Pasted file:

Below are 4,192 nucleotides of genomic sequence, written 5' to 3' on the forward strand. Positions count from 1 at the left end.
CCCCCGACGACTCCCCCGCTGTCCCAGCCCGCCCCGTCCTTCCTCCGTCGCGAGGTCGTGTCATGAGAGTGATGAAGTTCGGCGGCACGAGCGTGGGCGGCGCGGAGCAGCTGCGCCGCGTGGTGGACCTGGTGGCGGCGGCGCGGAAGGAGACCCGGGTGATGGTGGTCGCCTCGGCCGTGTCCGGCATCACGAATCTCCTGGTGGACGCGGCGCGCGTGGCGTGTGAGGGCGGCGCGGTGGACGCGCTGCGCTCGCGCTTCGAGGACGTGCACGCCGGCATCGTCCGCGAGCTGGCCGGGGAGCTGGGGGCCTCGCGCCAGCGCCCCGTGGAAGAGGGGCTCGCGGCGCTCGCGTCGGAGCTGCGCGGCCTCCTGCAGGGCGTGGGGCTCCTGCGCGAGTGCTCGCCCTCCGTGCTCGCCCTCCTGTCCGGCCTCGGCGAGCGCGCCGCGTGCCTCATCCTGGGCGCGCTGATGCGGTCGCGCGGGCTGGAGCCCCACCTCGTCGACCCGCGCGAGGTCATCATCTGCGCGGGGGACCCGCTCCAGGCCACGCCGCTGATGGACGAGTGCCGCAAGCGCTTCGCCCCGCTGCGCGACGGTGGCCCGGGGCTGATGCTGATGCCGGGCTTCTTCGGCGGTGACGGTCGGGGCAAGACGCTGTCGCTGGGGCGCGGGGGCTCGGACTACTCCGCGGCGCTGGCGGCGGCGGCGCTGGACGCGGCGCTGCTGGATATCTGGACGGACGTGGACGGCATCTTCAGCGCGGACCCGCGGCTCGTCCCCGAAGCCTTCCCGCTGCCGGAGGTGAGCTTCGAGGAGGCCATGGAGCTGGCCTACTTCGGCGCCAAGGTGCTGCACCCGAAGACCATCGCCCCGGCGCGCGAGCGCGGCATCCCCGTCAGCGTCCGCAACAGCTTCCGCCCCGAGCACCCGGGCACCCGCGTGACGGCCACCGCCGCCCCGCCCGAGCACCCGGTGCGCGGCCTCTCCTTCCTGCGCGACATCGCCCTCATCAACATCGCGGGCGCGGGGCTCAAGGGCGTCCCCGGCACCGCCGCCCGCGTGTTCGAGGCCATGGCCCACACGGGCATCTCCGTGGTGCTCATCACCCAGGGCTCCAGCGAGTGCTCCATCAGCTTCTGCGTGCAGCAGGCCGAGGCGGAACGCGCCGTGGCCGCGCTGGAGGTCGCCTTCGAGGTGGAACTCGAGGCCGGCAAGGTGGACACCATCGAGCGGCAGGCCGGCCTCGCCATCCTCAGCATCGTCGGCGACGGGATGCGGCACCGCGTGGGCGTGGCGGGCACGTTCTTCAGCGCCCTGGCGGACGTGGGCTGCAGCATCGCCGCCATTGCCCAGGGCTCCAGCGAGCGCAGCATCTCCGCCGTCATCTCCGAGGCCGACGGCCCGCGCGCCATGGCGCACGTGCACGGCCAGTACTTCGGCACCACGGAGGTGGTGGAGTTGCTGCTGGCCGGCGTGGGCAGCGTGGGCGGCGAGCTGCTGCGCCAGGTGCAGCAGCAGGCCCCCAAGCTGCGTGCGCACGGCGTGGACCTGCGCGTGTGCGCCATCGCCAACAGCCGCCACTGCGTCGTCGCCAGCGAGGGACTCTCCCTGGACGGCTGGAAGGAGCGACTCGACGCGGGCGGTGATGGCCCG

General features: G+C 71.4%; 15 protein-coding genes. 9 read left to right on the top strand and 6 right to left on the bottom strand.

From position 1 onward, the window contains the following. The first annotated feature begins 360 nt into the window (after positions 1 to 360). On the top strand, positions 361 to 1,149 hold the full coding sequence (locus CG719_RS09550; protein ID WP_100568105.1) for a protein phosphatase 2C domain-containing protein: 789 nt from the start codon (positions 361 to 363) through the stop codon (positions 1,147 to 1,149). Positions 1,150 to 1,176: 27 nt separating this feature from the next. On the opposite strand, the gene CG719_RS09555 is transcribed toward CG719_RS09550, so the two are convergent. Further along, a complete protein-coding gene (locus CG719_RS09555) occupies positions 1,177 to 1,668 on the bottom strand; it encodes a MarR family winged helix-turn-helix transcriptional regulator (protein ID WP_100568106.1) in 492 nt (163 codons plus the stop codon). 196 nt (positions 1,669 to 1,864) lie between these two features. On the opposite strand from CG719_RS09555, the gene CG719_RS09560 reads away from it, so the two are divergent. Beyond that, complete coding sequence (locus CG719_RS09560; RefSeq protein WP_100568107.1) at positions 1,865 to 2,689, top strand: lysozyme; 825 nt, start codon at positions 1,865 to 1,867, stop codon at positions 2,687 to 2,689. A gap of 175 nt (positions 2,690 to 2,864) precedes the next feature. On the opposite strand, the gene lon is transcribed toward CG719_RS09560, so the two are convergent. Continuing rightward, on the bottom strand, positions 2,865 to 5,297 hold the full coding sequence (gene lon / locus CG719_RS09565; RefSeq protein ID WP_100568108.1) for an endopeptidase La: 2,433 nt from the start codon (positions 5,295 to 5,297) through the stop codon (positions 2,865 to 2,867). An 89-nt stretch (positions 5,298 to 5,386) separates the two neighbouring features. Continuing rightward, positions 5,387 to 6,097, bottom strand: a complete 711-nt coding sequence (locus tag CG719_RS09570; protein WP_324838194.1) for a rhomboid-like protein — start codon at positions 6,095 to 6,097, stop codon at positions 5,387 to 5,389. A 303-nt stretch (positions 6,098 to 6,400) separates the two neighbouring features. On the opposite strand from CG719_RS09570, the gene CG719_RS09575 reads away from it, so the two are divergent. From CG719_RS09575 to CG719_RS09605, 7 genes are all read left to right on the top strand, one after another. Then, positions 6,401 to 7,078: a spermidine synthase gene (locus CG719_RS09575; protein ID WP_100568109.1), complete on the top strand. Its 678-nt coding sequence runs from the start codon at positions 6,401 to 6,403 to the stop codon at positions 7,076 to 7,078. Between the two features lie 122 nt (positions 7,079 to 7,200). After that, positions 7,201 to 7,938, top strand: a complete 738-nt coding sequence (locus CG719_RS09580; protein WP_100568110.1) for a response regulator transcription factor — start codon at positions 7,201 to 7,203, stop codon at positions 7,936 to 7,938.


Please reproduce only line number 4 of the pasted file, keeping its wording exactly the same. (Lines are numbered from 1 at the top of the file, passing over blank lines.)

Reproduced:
From position 1 onward, the window contains the following. The first annotated feature begins 360 nt into the window (after positions 1 to 360). On the top strand, positions 361 to 1,149 hold the full coding sequence (locus CG719_RS09550; protein ID WP_100568105.1) for a protein phosphatase 2C domain-containing protein: 789 nt from the start codon (positions 361 to 363) through the stop codon (positions 1,147 to 1,149). Positions 1,150 to 1,176: 27 nt separating this feature from the next. On the opposite strand, the gene CG719_RS09555 is transcribed toward CG719_RS09550, so the two are convergent. Further along, a complete protein-coding gene (locus CG719_RS09555) occupies positions 1,177 to 1,668 on the bottom strand; it encodes a MarR family winged helix-turn-helix transcriptional regulator (protein ID WP_100568106.1) in 492 nt (163 codons plus the stop codon). 196 nt (positions 1,669 to 1,864) lie between these two features. On the opposite strand from CG719_RS09555, the gene CG719_RS09560 reads away from it, so the two are divergent. Beyond that, complete coding sequence (locus CG719_RS09560; RefSeq protein WP_100568107.1) at positions 1,865 to 2,689, top strand: lysozyme; 825 nt, start codon at positions 1,865 to 1,867, stop codon at positions 2,687 to 2,689. A gap of 175 nt (positions 2,690 to 2,864) precedes the next feature. On the opposite strand, the gene lon is transcribed toward CG719_RS09560, so the two are convergent. Continuing rightward, on the bottom strand, positions 2,865 to 5,297 hold the full coding sequence (gene lon / locus CG719_RS09565; RefSeq protein ID WP_100568108.1) for an endopeptidase La: 2,433 nt from the start codon (positions 5,295 to 5,297) through the stop codon (positions 2,865 to 2,867). An 89-nt stretch (positions 5,298 to 5,386) separates the two neighbouring features. Continuing rightward, positions 5,387 to 6,097, bottom strand: a complete 711-nt coding sequence (locus tag CG719_RS09570; protein WP_324838194.1) for a rhomboid-like protein — start codon at positions 6,095 to 6,097, stop codon at positions 5,387 to 5,389. A 303-nt stretch (positions 6,098 to 6,400) separates the two neighbouring features. On the opposite strand from CG719_RS09570, the gene CG719_RS09575 reads away from it, so the two are divergent. From CG719_RS09575 to CG719_RS09605, 7 genes are all read left to right on the top strand, one after another. Then, positions 6,401 to 7,078: a spermidine synthase gene (locus CG719_RS09575; protein ID WP_100568109.1), complete on the top strand. Its 678-nt coding sequence runs from the start codon at positions 6,401 to 6,403 to the stop codon at positions 7,076 to 7,078. Between the two features lie 122 nt (positions 7,079 to 7,200). After that, positions 7,201 to 7,938, top strand: a complete 738-nt coding sequence (locus CG719_RS09580; protein WP_100568110.1) for a response regulator transcription factor — start codon at positions 7,201 to 7,203, stop codon at positions 7,936 to 7,938.